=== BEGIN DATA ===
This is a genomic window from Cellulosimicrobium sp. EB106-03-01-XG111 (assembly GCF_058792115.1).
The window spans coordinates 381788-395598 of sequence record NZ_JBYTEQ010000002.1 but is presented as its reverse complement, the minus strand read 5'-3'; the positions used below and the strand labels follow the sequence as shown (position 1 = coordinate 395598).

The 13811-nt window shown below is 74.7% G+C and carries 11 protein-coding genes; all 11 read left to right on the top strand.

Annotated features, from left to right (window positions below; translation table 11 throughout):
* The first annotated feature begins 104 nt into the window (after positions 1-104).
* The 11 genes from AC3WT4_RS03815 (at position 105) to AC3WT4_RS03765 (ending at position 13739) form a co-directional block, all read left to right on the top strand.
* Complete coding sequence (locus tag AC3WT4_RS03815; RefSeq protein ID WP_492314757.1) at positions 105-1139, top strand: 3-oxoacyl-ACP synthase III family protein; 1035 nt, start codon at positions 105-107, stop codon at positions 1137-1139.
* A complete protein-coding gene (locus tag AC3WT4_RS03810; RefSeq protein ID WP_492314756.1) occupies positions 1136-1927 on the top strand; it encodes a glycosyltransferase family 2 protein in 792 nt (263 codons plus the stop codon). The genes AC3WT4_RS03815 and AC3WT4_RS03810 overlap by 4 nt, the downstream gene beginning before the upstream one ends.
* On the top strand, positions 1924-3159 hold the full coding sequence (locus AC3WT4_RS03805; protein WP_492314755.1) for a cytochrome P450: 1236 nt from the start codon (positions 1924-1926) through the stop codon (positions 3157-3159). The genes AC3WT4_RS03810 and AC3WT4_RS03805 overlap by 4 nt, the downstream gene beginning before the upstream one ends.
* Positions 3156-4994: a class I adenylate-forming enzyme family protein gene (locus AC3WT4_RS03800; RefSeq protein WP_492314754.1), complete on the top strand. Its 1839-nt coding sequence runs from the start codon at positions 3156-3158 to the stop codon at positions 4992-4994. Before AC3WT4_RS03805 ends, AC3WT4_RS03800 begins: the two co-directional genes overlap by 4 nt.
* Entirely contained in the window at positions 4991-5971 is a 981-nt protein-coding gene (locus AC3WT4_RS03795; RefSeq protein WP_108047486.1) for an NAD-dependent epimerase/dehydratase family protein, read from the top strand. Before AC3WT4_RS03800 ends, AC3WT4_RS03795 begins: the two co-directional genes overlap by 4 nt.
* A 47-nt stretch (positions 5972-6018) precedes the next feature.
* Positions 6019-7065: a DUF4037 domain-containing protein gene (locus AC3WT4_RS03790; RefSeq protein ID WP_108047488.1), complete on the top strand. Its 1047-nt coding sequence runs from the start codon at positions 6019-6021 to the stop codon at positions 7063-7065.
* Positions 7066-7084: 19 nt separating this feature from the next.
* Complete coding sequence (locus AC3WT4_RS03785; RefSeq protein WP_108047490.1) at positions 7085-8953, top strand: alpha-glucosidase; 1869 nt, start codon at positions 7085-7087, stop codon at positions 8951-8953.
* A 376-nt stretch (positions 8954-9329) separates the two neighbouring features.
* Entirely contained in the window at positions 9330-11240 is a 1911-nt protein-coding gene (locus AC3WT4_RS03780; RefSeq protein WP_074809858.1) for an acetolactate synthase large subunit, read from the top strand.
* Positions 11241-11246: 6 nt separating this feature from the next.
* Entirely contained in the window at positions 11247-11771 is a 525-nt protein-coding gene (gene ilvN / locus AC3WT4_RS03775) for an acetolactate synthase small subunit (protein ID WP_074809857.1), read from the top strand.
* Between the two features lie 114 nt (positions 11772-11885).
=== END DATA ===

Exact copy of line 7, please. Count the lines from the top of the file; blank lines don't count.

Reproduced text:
* Complete coding sequence (locus tag AC3WT4_RS03815; RefSeq protein ID WP_492314757.1) at positions 105-1139, top strand: 3-oxoacyl-ACP synthase III family protein; 1035 nt, start codon at positions 105-107, stop codon at positions 1137-1139.